The nuclear association released a an independent study by the engineering firm Hatch, which compared greenhouse gas (GHG) and other emissions from nuclear power plants, wind farms, natural gas plants, and wind farms backed by natural gas plants.
"Ontario wisely chose to build an electrical system that is emissions-free," said Dr. John Barrett, President of the Canadian Nuclear Association. "This study shows that nuclear energy is a better environmental choice than either wind or natural gas."
Because wind farms cannot produce electricity reliably and predictably, they typically rely on gas plants to fill in their supply gaps. The Hatch study realistically estimated that wind farms generate only 20 percent of their capacity, leaving gas-fired plants to make up the remaining 80 percent.
"Natural gas is a fossil fuel," said Dr. Barrett. "To produce the same amount of electricity, a natural gas plant typically emits about 25 to 30 times as much greenhouse gas as a nuclear power plant."
Barrett added: "The combination of wind-plus-gas generates about 20 times more greenhouse gas than does nuclear. That's why nuclear energy offers far more environmental benefit than the combination of wind and gas power."
The nuclear association commissioned Hatch Ltd., the Toronto-based global management, engineering and consulting firm, to review a wide range of studies comparing the GHG performance of wind, gas and nuclear energy.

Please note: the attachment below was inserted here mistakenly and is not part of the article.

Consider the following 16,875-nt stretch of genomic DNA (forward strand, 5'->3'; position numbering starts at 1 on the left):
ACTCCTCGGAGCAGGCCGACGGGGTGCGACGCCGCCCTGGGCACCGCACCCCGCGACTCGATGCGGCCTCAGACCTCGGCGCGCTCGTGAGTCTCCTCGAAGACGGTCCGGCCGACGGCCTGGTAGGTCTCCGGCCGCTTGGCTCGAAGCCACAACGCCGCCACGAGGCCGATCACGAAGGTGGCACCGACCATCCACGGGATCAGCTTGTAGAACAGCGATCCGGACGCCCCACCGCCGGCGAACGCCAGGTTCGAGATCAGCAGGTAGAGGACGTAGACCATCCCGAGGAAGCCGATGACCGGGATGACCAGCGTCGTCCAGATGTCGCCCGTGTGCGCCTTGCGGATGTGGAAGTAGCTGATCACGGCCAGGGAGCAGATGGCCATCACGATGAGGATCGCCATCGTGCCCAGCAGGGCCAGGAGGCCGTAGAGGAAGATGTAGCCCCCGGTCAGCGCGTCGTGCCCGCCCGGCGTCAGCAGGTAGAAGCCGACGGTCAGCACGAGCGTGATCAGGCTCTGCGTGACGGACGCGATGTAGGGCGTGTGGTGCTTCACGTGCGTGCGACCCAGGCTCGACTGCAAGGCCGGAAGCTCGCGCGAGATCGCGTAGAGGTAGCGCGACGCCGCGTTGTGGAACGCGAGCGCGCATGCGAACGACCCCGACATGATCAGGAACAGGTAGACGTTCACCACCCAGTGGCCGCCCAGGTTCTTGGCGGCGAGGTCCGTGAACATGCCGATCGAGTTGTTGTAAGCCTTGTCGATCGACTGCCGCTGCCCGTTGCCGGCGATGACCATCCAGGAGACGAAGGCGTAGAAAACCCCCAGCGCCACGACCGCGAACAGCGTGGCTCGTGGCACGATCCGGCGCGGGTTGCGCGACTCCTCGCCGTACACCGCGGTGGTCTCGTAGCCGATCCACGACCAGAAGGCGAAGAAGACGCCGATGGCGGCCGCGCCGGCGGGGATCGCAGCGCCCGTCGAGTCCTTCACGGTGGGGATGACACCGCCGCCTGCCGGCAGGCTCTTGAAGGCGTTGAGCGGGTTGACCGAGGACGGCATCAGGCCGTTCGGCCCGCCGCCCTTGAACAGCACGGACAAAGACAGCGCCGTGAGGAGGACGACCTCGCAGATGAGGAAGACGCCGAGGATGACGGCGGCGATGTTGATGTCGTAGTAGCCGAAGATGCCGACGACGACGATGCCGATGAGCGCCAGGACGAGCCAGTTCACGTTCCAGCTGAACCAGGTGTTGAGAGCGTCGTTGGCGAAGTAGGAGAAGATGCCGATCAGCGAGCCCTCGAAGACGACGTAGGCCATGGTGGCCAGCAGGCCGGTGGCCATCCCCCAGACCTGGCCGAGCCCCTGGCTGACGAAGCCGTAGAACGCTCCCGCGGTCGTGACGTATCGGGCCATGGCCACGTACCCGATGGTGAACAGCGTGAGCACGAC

The studies looked at the technologies' full life cycles, an approach that includes mining and gas drilling, power-plant construction and operation, waste management and decommissioning.
Read the full Hatch report here: Review of Nuclear, Wind and Natural Gas Power Generation (pdf)
The Hatch study used a realistic estimate of 20 percent as the maximum proportion of wind farms' generating capacity that actually delivers electricity to the Canadian power grid, because the wind blows intermittently.
The analysis estimated nuclear power emitted 18.5 grams of greenhouse gases per kilowatt-hour (kWh) through the entire life cycle, compared to 385 grams per kWh for wind backed by natural gas.
"When considering wind backed by natural gas power (20%/80%) to compensate for intermittency, emissions from the modified grid mix closely resemble that of natural gas production, diluted by a low-emissions power source," the study noted.
"The implications for our energy policy are very clear," said Dr. Barrett. "Nuclear energy outperforms wind as a source of clean electricity for Canadians."
Hatch based its analysis on 246 life cycle assessment studies of considerable variety. Most studies were from North America or Europe, and all studies were conducted in or after the year 2000.